Angst and turmoil within the ranks of the Association for the Treatment of Sexual Abusers (ATSA) has been brought to Heretic TOC’s notice this week thanks to a leak from internal discussions.
I did not personally encounter the Deep Throat of this episode in a dimly lit underground car park and do not know his identity (or hers); but the information is highly credible and was transmitted to me indirectly by a source I will be happy to credit later for this scoop, providing no one is going to be compromised.
The leak, from a thread on the ATSA listserve, sees David Prescott, a former president of the association, debating a couple of weeks ago with Steven Sawyer, a psychotherapist in private practice, and Jon Brandt, director of a home for teenage boys on probation.
Prescott had pointed out that there is an ongoing class-action lawsuit regarding Minnesota’s civil commitment program for sexual offenders (MSOP), contesting whether the program is constitutional. He noted that the main local newspaper, the Minneapolis Star Tribune, had described the current state of affairs as an injustice.
Prescott’s view, which did not surprise me as I know him from Sexnet, was broadly liberal. Having himself worked briefly in the Minnesota program, as he declared in this listserve exchange, he had come to accept that even if it might be possible to justify civil commitment for some offenders, Minnesota’s record was highly dubious. The program had been in existence for 20 years. Prisoners were supposed to be released after successful treatment, but after all those years, and with over 700 prisoners going through the program, only one person had ever been released for a significant length of time.
“Where do our ethical and moral obligations begin and end? Given the prime directive of the helping professions, ‘First, do no harm,’ this seems a worthwhile question. Much of the media accounts have focused on the appalling lack of courage and fortitude of state lawmakers and officials in addressing MSOP and its legal context. In fact, this has been going on years.
“How long does one have to work in a dysfunctional system before one becomes a de facto collaborator with it? … At what point are we causing harm to our clients through our involvement? Many of us have heard clients say, ‘If you really want to help me, Doc, get me out of here.’ How many have to say this before they have a compelling point?”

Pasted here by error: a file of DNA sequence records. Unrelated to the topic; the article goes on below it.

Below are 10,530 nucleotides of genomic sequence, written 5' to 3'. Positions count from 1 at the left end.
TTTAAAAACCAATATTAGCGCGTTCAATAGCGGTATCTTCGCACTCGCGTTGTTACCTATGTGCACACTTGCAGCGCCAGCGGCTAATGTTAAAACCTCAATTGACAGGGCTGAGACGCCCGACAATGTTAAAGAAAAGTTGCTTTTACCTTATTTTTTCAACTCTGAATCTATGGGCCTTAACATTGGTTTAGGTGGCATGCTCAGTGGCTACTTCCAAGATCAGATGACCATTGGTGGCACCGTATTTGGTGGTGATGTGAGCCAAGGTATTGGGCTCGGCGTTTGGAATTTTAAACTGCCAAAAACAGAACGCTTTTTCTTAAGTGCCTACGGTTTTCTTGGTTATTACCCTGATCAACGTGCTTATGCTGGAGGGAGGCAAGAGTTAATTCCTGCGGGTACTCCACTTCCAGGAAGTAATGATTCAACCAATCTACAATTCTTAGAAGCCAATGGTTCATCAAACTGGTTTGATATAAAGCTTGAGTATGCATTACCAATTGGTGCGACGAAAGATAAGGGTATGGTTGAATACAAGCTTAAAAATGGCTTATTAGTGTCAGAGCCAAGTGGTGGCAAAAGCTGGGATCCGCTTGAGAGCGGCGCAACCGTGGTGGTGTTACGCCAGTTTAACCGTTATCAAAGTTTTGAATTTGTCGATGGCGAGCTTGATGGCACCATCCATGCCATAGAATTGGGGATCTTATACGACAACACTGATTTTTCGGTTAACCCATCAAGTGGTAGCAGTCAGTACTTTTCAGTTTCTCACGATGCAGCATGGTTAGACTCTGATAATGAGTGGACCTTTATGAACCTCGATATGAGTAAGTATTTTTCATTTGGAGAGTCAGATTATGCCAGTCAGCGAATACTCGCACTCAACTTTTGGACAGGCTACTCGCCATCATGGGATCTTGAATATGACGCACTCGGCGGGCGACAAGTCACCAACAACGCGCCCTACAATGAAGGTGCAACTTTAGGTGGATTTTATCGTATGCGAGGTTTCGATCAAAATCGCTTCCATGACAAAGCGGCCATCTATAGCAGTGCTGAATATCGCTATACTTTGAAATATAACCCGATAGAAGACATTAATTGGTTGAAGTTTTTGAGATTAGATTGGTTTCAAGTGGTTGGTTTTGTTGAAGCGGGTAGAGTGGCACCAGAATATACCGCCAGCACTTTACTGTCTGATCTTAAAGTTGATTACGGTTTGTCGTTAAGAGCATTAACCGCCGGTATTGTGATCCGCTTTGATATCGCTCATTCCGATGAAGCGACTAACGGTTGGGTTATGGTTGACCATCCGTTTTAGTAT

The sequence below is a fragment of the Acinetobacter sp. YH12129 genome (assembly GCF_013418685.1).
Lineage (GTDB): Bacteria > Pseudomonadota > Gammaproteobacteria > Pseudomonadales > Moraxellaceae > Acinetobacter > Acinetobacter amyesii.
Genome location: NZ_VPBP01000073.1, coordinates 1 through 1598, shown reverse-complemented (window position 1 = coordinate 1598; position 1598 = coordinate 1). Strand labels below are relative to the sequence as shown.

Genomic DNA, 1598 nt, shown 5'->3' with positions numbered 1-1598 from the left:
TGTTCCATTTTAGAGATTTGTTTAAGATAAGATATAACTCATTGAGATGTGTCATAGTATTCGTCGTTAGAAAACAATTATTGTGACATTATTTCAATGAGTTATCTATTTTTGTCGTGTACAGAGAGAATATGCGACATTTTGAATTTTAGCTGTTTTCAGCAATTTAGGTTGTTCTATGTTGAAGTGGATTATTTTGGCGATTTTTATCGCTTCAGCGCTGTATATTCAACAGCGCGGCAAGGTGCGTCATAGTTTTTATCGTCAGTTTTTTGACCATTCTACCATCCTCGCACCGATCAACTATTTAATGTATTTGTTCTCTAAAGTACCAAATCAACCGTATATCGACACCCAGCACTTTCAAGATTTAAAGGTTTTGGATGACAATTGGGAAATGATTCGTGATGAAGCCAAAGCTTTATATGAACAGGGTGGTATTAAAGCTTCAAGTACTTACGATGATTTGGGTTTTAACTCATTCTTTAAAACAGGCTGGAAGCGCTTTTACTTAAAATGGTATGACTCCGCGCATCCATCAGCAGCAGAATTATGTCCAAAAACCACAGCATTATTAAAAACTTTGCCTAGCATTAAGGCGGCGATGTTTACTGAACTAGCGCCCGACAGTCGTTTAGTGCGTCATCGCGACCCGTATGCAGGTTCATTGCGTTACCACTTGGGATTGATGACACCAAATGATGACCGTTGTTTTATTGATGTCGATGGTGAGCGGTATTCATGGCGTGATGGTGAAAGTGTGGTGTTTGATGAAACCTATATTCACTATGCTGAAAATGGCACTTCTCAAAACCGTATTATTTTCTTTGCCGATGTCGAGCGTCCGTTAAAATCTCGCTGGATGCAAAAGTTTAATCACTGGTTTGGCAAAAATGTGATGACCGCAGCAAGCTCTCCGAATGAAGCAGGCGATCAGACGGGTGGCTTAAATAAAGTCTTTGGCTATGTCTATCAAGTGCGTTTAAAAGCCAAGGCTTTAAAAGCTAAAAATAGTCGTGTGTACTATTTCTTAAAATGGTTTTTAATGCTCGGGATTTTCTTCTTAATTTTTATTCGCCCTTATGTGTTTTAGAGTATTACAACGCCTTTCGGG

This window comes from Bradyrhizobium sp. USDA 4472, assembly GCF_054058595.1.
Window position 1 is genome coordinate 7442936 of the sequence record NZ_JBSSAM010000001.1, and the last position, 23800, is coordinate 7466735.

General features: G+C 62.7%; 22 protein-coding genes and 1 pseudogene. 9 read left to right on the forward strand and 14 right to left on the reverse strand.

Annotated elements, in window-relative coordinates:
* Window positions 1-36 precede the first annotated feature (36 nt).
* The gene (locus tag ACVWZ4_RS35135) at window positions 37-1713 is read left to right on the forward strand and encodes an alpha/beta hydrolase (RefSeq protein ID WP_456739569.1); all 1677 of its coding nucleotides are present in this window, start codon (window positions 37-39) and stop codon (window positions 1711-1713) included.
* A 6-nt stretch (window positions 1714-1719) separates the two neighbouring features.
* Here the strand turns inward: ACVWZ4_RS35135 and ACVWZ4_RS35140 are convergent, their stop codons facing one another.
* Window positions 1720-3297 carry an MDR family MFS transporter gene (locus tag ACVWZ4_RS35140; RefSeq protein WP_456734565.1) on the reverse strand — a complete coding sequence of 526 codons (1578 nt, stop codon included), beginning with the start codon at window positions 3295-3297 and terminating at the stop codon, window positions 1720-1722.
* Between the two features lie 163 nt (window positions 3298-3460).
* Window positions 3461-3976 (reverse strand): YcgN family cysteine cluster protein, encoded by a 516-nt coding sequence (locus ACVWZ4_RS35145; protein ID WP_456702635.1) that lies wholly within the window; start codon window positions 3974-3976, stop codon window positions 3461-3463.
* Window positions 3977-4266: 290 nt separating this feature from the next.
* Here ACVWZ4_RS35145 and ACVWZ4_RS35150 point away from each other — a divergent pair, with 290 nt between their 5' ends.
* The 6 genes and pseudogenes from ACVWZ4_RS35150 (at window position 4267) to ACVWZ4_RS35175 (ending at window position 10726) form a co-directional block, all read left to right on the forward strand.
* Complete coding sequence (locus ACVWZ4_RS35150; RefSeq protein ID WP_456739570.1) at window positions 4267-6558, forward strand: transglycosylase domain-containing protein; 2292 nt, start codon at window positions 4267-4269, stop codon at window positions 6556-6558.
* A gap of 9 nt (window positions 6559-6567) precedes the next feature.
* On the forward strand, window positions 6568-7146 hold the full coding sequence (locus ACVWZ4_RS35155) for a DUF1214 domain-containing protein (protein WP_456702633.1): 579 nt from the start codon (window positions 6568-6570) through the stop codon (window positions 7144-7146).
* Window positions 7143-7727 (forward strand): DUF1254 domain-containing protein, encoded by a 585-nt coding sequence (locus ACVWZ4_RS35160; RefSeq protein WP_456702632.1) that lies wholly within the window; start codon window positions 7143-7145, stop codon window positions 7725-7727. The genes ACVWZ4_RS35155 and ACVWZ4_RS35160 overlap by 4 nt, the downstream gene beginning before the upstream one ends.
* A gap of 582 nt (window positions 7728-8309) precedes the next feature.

Sawyer’s response was defensive, along the lines “We’re not to blame, it’s the courts.” He said they were the ones making the decision to impose civil commitment on an offender, and also when to release that person. The clinicians just provide treatment. So he thought criticising them was “a bit harsh and unfair to well intentioned, professional, and talented people”. They could not be held responsible for what was outside their control.
Prescott took him to task for passing the buck, saying it is “an abdication of our professional responsibilities” just to blame the system.
Brandt agreed, pointing out that earlier this year a federal judge had declared MSOP to be a “clearly broken” system. Brandt went further, too, saying civil commitment in general was an ethical minefield for every professional who is party to it, and indeed all therapy with incarcerated offenders, whether in civil commitment or serving an ordinary prison sentence, involved an ethically problematic “dual relationship”. He was referring to the conflict of roles inherent in trying to serve the client and the state simultaneously. Increasingly, he said, therapists appeared to be less committed to helping the client’s rehabilitation through psychological work and more concerned with security and containment, in response to political pressures.
He spoke of a “treatment paradox”, a sort of no-win situation, or Catch 22: “…in order to successfully complete sex-specific treatment, clients are required to disclose all the details of their sexual history, offenses, and fantasies; often…under the duress of compulsory polygraphs. The dilemma is that the more details that clients reveal, the more they tend to disclose possible risk factors and reinforce the grounds for their own confinement.” Thus clients who cooperate with the system are damned along with those who do not.